The government marked World Drug Day on Sunday by setting fire to almost 1.5 tons of confiscated drugs in a schoolyard in Phnom Penh. Officials conceded that efforts to curb usage were failing, pointing to a lack of public knowledge and participation.
Seang Sok, a deputy prosecutor at Phnom Penh Municipal Court, said the pyre was comprised of drugs confiscated in three police raids last year and included 67 kg of methamphetamine, 345 grams of heroin, 1,495 kg of marijuana and 1.5 kg of marijuana oil.
Speaking to about 600 people assembled at Beong Trabek High School in Chamkar Mon district, Deputy Prime Minister Ke Kim Yan, chairman of the National Authority for Combating Drugs, said more needed to be done to ensure drug users received appropriate treatment.
“Our weak point is that we have already have hospitals, but we don’t have people going for treatment,” he said, noting that some had no idea about the 170 drug treatment facilities located around the country.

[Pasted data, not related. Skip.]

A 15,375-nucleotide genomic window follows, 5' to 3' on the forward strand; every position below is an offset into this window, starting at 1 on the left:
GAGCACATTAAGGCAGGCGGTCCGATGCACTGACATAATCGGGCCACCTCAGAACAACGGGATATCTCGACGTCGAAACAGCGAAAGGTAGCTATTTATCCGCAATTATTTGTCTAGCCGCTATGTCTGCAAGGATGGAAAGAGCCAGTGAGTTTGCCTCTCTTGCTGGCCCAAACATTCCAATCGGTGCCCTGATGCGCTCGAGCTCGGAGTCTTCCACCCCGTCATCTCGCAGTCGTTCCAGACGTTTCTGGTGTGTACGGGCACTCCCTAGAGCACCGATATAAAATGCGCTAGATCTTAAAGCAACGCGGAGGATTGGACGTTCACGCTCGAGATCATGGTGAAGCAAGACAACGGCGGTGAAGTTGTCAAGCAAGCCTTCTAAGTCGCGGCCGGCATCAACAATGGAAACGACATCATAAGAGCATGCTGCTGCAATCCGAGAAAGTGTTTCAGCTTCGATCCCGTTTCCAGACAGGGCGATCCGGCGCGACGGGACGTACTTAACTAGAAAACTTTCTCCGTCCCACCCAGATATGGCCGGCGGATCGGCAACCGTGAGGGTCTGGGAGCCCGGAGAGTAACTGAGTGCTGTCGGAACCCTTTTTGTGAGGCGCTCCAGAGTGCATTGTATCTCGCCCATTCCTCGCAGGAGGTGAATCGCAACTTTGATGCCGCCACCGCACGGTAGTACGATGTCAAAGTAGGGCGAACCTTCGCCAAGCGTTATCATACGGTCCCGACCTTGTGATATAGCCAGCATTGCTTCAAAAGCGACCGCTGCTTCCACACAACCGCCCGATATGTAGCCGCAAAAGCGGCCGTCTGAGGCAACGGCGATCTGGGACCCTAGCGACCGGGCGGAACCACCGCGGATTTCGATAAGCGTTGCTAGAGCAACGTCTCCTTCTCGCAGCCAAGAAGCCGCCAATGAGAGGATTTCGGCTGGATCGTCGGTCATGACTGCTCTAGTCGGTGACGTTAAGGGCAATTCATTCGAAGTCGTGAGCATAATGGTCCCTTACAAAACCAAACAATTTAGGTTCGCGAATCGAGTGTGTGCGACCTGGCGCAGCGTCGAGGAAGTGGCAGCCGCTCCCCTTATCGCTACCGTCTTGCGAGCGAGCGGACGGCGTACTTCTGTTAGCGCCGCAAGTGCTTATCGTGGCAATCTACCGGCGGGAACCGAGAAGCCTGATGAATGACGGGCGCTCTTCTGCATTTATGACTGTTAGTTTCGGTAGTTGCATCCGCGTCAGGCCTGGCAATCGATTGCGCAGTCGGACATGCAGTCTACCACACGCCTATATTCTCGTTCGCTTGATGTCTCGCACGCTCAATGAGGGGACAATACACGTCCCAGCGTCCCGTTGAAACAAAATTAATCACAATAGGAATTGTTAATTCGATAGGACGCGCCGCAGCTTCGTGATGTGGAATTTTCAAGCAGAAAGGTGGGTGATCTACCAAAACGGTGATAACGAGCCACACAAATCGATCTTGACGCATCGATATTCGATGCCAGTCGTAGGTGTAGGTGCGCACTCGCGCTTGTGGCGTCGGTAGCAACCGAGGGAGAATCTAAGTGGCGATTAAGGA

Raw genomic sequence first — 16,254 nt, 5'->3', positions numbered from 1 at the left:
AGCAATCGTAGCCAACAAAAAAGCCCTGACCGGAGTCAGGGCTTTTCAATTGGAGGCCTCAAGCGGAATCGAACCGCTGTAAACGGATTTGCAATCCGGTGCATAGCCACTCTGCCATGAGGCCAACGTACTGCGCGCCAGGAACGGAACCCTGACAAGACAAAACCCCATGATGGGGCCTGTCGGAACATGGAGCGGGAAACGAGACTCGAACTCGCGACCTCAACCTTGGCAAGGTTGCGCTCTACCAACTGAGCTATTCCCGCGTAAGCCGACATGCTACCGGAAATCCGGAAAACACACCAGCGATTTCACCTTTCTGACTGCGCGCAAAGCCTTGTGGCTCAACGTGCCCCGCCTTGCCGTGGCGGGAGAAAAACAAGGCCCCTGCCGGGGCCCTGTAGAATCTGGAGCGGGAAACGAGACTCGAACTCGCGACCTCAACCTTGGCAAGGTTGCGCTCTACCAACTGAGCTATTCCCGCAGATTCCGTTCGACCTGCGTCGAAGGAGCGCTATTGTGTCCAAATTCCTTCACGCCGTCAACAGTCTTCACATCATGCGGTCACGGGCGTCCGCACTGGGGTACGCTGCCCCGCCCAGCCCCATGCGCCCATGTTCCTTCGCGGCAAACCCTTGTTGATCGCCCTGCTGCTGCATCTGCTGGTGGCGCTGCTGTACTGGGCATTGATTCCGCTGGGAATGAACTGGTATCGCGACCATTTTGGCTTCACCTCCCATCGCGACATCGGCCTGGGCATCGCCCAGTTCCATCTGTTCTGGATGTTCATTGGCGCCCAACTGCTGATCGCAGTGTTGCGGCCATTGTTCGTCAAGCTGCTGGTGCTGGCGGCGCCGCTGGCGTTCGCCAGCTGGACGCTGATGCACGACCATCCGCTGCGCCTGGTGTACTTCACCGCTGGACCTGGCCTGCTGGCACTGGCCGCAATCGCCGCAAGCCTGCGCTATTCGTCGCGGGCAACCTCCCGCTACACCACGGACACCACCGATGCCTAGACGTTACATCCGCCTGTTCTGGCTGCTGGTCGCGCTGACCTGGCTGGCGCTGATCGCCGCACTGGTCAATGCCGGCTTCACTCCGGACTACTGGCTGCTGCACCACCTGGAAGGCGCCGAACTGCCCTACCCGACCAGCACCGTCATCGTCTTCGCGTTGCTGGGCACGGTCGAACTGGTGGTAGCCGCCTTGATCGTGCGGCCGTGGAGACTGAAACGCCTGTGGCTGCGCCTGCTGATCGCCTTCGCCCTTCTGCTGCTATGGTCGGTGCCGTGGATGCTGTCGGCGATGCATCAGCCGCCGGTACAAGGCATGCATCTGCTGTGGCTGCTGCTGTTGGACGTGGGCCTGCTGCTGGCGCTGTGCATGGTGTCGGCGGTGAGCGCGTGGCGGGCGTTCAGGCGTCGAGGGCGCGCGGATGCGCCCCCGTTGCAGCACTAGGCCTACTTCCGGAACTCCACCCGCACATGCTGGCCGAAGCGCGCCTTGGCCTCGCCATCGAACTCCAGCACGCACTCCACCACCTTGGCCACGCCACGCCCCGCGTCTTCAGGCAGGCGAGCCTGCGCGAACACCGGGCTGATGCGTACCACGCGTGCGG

“If we don’t treat [people], we cannot solve the drug problem,” he said. “Within the last few years, drug problems in the region, and in our country, have become more widespread and complicated.”
Mr. Kim Yan said that while Cambodia was not itself a drug-producing country, its proximity to the Golden Triangle meant it was being used for trafficking, storing and processing drugs for export, as well as domestic use.
Information Minister Khieu Kanharith, reading a speech prepared for Prime Minister Hun Sen, said that police were involved in 3,061 drug-related cases in 2015, an almost 130 percent increase over 2014, but that more needed to be done to cut off access to drugs.
“Even though we have cracked down a lot on drug cases, usage seems to be spreading to some rural areas,” he said. “While it is the government’s duty to combat drugs, if there is no participation from people and communities, the work will not be a success.”
The U.N. Office on Drugs and Crime (UNDOC) has long said that Cambodia’s response to drug use is outdated—recommending that compulsory treatment centers be replaced by a community-based approach to addiction—but reform has been slow.
On Thursday, the UNODC released their latest annual World Drug Report. It describes the “large and growing market” for methamphetamine—in both its tablet and crystal forms—all across Asia, calling it a “primary drug of concern” in Cambodia.